There are really two layerscapes- one is a software-based program and the other is an applications processor. One layerscape requires high-speed networking and communications technology to perform, and the other was designed to provide high-speed networking and communications for similar data-intensive applications.
Now that more and more engineers are developing the embedded code that control Internet of Things (IoT) products, teams are under increased pressure to create better software in less time-- driven by the more frequent release cycles, higher costs and shorter delivery dates associated with the fiercely competitive global IoT market.
Today's dream car will have hundreds of onboard sensors, more than fifty separate electronic control units (ECUs), about 100 million lines of code and, now, internet connectivity. All of this complexity is designed to not only optimize the performance of the engine, transmission, brakes, and steering, but also to enhance convenience and comfort. The flip side to this added functionality, however, is that connectivity opens the vehicle to new security concerns.
Reports predict that the resurgence of microcontroller sales in the coming years will be with MCUs that will potentially connect within the Internet of Things (IoT) and that the field is split between 8-bit and 32-bit devices. Wearables or smart homes might only require 8-bit MCUs, but once a gateway enters the picture, the application is sure to fall into the 32-bit MCU space.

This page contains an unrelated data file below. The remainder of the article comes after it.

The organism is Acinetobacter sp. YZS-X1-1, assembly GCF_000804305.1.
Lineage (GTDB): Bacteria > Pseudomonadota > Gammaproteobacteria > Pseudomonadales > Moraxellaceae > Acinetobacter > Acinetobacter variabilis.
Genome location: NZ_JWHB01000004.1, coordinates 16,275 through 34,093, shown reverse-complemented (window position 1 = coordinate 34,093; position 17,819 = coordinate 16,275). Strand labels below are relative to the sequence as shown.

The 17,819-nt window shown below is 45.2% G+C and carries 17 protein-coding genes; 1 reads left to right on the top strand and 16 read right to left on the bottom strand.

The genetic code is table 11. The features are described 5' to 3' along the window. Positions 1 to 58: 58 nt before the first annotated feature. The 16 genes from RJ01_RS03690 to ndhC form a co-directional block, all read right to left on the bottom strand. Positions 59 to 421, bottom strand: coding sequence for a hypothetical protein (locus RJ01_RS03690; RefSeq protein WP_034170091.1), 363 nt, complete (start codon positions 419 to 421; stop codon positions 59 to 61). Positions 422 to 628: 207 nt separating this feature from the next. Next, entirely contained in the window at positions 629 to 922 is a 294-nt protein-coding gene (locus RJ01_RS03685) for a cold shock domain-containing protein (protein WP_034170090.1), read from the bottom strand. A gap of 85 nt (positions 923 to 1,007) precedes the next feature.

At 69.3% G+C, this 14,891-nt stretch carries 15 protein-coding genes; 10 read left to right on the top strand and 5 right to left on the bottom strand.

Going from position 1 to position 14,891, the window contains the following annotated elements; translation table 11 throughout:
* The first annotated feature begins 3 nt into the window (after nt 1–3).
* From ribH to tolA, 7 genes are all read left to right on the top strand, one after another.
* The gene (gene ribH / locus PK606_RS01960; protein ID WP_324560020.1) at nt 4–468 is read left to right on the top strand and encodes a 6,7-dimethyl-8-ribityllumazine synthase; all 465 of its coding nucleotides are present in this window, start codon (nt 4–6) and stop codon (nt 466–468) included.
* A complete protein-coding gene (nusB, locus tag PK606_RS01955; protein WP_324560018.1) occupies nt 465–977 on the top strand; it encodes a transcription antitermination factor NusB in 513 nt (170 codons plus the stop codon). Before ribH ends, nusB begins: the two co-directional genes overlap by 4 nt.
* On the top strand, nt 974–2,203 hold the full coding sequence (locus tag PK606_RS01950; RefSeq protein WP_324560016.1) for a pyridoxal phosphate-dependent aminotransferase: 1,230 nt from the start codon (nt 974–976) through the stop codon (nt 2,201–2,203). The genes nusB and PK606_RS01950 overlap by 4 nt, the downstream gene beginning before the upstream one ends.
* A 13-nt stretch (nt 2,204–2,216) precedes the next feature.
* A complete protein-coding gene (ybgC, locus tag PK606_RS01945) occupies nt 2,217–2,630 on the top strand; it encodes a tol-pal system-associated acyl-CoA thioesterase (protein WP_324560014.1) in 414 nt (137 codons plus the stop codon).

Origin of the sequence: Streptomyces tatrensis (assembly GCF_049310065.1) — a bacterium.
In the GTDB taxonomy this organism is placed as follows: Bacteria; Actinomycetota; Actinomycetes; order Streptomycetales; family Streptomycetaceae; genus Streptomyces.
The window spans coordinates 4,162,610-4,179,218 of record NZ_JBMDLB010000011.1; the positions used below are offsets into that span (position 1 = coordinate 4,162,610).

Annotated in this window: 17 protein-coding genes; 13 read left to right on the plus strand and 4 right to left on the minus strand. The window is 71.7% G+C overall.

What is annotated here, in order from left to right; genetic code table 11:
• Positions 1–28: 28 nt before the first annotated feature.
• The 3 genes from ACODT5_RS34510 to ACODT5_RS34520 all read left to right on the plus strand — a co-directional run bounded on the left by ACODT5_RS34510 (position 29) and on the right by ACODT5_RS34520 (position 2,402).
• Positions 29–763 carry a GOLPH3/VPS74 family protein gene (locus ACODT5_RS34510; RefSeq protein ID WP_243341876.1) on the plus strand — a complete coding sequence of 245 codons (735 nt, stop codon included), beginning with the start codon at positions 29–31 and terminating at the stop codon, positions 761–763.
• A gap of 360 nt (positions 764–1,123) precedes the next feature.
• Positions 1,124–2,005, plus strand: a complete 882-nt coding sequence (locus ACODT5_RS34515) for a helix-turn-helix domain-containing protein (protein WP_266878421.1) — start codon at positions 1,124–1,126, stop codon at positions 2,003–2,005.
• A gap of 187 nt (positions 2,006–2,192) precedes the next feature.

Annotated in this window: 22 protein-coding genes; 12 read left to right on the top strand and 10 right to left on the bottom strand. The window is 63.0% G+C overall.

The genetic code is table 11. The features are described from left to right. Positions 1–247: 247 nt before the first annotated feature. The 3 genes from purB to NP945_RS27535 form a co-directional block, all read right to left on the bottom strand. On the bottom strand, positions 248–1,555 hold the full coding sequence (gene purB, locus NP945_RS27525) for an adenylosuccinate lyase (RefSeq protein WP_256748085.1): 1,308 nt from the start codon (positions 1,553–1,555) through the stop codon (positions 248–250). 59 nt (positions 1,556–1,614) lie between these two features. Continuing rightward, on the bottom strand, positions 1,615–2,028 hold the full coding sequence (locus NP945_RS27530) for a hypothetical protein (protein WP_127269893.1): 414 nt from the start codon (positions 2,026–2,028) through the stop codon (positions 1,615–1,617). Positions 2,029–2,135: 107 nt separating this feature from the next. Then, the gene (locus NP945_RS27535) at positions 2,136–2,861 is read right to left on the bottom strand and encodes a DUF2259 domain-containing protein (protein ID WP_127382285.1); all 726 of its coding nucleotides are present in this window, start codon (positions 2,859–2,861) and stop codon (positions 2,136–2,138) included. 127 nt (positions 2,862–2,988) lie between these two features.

Over the past five years, GaN power FETs have shown to have an undisputed technical advantage over silicon. Starting with a fundamental materials’ limit advantage that is three orders of magnitude better than silicon, it was possible to construct initial devices that already had better electrical characteristics than the state-of –the-art silicon; GaN also showed much lower parasitic device capacitance values for the same device on-resistance.
The IoT is dragging embedded developers into the network security debate. Interconnectivity threatens user data and dependable solutions that minimize the risk to companies and their customers are now a requirement. As embedded devices become increasingly networked, there is a growing risk that poor software quality could affect the quality of the final product and the security of customers’ data.
The 32-bit MCU has a key function in the IoT pyramid: It provides the data throughput, reading sensors and sending real-time sensor data over an IP-based network. The 32-bit architecture allows designers to put low-power connectivity next to it and communicate directly to the Wi-Fi access point or GSM modem.
Any Cortex-M developer has likely struggled with getting interrupts to work and then debug them. Interrupts and exceptions are by definition asynchronous to the execution flow of your application software and it can be very difficult to visualize interrupt behavior, and debug the same. The author describes new techniques for analyzing interrupt behavior in a running system.